He seemed to glance obliquely at Monsieur Rigaud in this remark; but Monsieur Rigaud had already resumed his meal, though not with quite so quick an appetite as before.
“Adieu, my birds!” said the keeper of the prison, taking his pretty child in his arms, and dictating the words with a kiss.
“Adieu, my birds!” the pretty child repeated.
Her innocent face looked back so brightly over his shoulder, as he walked away with her, singing her the song of the child’s game:
“Who passes by this road so late?
Compagnon de la Majolaine!
Who passes by this road so late?
that John Baptist felt it a point of honor to reply at the grate, and, in good time and tune, though a little hoarsely:
“Of all the king’s knights ’tis the flower,
Compagnon de la Majolaine!
Of all the king’s knights ’tis the flower,
Which accompanied them so far down the few steep stairs, that the prison-keeper had to stop at last for his little daughter to hear the song out, and repeat the Refrain while they were yet in sight. Then the child’s head disappeared, and the prison-keeper’s head disappeared, but the little voice prolonged the strain until the door clashed.
Monsieur Rigaud, finding the listening John Baptist in his way before the echoes had ceased (even the echoes were the weaker for imprisonment, and seemed to lag), reminded him with a push of his foot that he had better resume his own darker place. The little man sat down again upon the pavement, with the negligent ease of one who was thoroughly accustomed to pavements; and placing three hunks of coarse bread before himself, and falling to upon a fourth, began contentedly to work his way through them, as if to clear them off were a sort of game.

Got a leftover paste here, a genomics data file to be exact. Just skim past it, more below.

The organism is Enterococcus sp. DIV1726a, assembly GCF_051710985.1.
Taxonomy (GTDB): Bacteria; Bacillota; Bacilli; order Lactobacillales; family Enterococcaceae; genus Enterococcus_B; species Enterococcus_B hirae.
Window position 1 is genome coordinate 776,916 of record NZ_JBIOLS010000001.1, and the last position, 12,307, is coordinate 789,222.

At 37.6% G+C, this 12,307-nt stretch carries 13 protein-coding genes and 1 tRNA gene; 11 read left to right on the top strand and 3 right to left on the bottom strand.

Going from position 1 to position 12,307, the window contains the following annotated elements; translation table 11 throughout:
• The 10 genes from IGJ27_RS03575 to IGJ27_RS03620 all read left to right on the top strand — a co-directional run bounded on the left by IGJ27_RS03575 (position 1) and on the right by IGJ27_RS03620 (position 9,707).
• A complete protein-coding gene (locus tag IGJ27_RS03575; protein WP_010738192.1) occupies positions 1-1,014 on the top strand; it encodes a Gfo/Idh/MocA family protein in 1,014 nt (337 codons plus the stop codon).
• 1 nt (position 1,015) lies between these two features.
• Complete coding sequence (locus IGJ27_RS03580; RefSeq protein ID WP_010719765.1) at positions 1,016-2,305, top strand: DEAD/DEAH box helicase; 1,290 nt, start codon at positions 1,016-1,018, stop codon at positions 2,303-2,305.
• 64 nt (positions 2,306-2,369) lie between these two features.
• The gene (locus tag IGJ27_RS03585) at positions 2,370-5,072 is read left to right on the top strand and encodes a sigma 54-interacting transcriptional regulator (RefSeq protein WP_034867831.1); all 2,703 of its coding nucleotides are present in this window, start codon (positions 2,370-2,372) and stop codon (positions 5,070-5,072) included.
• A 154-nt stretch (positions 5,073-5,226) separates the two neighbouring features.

Perhaps he glanced at the Lyons sausage, and perhaps he glanced at the veal in savory jelly, but they were not there long, to make his mouth water; Monsieur Rigaud soon dispatched them, in spite of the president and tribunal, and proceeded to suck his fingers as clean as he could, and to wipe them on his vine leaves. Then, as he paused in his drink to contemplate his fellow-prisoner, his moustache went up, and his nose came down.
“How do you find the bread?”
“A little dry, but I have my old sauce here,” returned John Baptist, holding up his knife.
“I can cut my bread so—like a melon. Or so—like an omelette. Or so—like a fried fish. Or so—like Lyons sausage,” said John Baptist, demonstrating the various cuts on the bread he held, and soberly chewing what he had in his mouth.
“Here!” cried Monsieur Rigaud. “You may drink. You may finish this.”
It was no great gift, for there was mighty little wine left; but Signor Cavalletto, jumping to his feet, received the bottle gratefully, turned it upside down at...